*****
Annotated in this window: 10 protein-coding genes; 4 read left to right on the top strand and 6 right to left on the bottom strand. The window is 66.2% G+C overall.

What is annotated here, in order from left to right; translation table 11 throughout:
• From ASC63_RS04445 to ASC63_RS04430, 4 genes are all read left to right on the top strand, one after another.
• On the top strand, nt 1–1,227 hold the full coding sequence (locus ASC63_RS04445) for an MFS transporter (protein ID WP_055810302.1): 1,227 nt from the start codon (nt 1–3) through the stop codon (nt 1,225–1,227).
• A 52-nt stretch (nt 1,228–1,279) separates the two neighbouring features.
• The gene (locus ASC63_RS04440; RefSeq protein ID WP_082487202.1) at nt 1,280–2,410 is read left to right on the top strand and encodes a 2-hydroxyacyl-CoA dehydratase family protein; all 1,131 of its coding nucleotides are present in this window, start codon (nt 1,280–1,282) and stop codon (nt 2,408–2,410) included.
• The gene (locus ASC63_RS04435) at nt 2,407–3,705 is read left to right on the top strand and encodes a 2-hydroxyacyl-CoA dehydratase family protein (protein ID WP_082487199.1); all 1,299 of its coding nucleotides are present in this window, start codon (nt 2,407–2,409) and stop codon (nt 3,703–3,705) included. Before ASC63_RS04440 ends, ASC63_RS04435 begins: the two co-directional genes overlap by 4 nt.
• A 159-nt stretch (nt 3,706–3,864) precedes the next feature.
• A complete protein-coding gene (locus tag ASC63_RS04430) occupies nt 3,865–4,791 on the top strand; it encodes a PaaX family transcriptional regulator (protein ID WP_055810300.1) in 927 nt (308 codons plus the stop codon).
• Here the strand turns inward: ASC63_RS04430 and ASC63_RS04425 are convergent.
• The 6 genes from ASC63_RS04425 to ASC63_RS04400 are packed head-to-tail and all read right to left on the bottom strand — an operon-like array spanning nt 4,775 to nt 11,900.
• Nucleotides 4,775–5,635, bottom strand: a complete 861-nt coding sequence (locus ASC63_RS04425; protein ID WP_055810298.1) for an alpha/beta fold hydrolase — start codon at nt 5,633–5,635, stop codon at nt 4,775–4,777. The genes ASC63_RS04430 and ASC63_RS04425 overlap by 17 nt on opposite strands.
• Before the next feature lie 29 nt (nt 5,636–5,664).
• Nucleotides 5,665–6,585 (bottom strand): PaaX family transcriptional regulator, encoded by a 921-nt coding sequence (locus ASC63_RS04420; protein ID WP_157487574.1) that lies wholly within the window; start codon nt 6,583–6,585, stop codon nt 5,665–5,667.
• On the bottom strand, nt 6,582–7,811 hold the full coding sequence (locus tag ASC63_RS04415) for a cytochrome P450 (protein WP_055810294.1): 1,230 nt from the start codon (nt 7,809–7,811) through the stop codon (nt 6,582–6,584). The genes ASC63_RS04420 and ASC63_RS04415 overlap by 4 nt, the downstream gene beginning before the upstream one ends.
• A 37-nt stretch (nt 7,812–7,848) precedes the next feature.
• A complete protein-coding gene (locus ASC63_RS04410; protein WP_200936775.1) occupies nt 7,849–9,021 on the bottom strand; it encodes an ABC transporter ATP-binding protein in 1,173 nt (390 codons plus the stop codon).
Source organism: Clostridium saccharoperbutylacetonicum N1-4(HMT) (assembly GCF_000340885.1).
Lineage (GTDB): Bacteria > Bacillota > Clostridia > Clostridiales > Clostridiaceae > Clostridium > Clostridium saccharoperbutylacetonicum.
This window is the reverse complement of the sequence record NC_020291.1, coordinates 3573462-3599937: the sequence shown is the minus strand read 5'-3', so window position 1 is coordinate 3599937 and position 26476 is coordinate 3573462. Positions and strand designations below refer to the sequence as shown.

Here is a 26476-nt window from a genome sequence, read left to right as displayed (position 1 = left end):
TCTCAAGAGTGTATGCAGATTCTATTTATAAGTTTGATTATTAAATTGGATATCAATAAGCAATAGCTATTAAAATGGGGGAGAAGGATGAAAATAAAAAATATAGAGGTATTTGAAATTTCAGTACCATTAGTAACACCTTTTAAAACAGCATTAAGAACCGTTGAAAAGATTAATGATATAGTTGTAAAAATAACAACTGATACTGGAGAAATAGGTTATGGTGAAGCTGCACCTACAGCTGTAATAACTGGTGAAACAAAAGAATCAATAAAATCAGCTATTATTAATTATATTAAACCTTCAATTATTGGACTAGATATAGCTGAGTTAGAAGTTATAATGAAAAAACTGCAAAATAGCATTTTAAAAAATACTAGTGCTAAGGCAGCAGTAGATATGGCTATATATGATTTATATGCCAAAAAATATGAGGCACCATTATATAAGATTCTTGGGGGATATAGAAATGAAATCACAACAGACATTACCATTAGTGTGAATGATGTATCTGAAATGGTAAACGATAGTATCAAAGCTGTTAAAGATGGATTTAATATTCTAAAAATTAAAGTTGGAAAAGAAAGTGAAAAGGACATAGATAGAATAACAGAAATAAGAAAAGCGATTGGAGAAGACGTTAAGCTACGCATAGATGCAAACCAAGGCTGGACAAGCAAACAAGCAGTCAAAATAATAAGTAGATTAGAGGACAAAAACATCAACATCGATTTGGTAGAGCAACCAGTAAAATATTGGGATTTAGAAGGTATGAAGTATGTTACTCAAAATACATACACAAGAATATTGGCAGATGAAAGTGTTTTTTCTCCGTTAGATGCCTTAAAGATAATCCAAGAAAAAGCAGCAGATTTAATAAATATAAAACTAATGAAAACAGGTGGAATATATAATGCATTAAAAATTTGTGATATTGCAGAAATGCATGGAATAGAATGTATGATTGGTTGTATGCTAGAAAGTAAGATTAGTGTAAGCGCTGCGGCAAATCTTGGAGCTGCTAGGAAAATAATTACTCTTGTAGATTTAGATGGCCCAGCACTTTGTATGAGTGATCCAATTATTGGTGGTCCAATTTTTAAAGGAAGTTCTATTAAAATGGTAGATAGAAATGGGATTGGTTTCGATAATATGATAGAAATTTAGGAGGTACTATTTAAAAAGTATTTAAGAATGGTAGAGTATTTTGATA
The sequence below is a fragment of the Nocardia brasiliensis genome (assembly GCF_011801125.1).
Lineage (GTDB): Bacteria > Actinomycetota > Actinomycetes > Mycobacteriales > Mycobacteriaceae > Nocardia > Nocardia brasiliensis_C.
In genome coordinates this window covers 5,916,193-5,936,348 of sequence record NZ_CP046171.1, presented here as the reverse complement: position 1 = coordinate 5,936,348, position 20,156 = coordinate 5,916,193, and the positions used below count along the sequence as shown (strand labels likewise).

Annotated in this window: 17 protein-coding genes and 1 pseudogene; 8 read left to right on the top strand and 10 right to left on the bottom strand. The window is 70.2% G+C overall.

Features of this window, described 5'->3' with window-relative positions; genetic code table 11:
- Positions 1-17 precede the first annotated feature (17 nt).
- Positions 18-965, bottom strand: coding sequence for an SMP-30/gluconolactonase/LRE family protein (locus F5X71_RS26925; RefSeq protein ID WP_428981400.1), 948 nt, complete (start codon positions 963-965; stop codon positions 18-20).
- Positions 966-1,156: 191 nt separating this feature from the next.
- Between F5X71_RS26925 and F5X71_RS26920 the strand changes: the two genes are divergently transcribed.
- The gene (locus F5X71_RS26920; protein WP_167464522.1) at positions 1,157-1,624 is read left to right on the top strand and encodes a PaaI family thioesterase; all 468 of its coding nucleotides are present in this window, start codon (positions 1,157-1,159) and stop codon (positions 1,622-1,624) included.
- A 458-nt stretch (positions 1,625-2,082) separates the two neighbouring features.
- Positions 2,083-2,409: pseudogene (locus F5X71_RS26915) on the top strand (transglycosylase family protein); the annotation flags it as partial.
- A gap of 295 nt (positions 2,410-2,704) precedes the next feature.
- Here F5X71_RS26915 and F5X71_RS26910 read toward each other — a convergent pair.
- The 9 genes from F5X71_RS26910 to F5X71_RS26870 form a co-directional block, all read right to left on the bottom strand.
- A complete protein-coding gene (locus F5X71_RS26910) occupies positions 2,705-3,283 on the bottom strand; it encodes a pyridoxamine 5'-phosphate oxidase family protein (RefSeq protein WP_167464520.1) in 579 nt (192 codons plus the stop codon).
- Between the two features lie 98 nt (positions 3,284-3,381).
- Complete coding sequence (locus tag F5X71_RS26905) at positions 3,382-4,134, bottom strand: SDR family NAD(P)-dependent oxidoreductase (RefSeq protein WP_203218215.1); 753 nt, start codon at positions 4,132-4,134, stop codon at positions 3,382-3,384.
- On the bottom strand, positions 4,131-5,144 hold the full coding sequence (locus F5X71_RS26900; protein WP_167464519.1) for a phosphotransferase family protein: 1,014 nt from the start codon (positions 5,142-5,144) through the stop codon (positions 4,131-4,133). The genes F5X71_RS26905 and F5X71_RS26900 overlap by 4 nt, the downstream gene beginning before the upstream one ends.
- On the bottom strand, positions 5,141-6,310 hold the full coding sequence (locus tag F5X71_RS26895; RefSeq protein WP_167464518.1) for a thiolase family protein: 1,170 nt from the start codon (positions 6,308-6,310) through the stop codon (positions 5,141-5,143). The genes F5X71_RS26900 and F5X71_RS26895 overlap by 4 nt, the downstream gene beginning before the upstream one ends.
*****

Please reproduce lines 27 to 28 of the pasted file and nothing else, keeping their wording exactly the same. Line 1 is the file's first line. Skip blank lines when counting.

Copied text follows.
Features of this window, described 5'->3' with window-relative positions; genetic code table 11:
- Positions 1-17 precede the first annotated feature (17 nt).